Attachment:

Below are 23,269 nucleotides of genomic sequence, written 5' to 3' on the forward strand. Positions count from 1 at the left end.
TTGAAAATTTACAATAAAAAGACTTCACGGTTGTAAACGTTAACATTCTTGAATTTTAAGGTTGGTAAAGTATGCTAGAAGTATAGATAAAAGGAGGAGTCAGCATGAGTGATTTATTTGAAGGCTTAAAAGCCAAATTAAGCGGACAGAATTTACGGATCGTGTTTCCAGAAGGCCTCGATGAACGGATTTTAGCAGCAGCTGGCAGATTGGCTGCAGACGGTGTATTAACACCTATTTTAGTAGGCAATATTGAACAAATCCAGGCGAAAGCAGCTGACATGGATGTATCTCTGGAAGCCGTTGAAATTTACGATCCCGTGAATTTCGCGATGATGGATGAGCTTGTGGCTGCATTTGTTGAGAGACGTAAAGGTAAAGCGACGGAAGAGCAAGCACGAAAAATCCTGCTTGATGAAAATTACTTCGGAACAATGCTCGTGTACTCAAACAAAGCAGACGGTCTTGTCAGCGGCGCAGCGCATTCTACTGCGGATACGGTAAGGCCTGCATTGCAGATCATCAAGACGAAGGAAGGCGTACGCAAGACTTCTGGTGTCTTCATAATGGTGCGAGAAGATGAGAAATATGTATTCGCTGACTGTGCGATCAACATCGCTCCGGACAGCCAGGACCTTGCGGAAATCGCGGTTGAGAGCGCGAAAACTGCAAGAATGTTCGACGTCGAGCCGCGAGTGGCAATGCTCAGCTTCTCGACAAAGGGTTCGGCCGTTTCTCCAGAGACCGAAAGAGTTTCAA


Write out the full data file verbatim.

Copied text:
Below are 23,269 nucleotides of genomic sequence, written 5' to 3' on the forward strand. Positions count from 1 at the left end.
TTGAAAATTTACAATAAAAAGACTTCACGGTTGTAAACGTTAACATTCTTGAATTTTAAGGTTGGTAAAGTATGCTAGAAGTATAGATAAAAGGAGGAGTCAGCATGAGTGATTTATTTGAAGGCTTAAAAGCCAAATTAAGCGGACAGAATTTACGGATCGTGTTTCCAGAAGGCCTCGATGAACGGATTTTAGCAGCAGCTGGCAGATTGGCTGCAGACGGTGTATTAACACCTATTTTAGTAGGCAATATTGAACAAATCCAGGCGAAAGCAGCTGACATGGATGTATCTCTGGAAGCCGTTGAAATTTACGATCCCGTGAATTTCGCGATGATGGATGAGCTTGTGGCTGCATTTGTTGAGAGACGTAAAGGTAAAGCGACGGAAGAGCAAGCACGAAAAATCCTGCTTGATGAAAATTACTTCGGAACAATGCTCGTGTACTCAAACAAAGCAGACGGTCTTGTCAGCGGCGCAGCGCATTCTACTGCGGATACGGTAAGGCCTGCATTGCAGATCATCAAGACGAAGGAAGGCGTACGCAAGACTTCTGGTGTCTTCATAATGGTGCGAGAAGATGAGAAATATGTATTCGCTGACTGTGCGATCAACATCGCTCCGGACAGCCAGGACCTTGCGGAAATCGCGGTTGAGAGCGCGAAAACTGCAAGAATGTTCGACGTCGAGCCGCGAGTGGCAATGCTCAGCTTCTCGACAAAGGGTTCGGCCGTTTCTCCAGAGACCGAAAGAGTTTCAA